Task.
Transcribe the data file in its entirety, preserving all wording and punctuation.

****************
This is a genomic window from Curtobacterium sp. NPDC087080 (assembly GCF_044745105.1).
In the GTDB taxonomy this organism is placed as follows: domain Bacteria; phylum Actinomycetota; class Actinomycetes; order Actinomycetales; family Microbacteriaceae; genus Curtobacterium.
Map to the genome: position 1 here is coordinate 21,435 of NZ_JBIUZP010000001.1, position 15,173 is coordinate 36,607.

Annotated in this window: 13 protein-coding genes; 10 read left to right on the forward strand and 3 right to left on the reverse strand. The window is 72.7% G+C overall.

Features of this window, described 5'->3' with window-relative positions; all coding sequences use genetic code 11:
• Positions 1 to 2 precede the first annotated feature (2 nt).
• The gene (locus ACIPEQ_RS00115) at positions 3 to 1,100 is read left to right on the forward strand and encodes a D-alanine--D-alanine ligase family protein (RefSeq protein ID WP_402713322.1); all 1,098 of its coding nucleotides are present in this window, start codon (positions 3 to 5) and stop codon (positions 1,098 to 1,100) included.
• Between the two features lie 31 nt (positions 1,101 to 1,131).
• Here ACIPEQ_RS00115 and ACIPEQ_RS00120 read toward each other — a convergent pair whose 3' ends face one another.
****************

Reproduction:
This is a genomic window from Curtobacterium sp. NPDC087080 (assembly GCF_044745105.1).
In the GTDB taxonomy this organism is placed as follows: domain Bacteria; phylum Actinomycetota; class Actinomycetes; order Actinomycetales; family Microbacteriaceae; genus Curtobacterium.
Map to the genome: position 1 here is coordinate 21,435 of NZ_JBIUZP010000001.1, position 15,173 is coordinate 36,607.

Annotated in this window: 13 protein-coding genes; 10 read left to right on the forward strand and 3 right to left on the reverse strand. The window is 72.7% G+C overall.

Features of this window, described 5'->3' with window-relative positions; all coding sequences use genetic code 11:
• Positions 1 to 2 precede the first annotated feature (2 nt).
• The gene (locus ACIPEQ_RS00115) at positions 3 to 1,100 is read left to right on the forward strand and encodes a D-alanine--D-alanine ligase family protein (RefSeq protein ID WP_402713322.1); all 1,098 of its coding nucleotides are present in this window, start codon (positions 3 to 5) and stop codon (positions 1,098 to 1,100) included.
• Between the two features lie 31 nt (positions 1,101 to 1,131).
• Here ACIPEQ_RS00115 and ACIPEQ_RS00120 read toward each other — a convergent pair whose 3' ends face one another.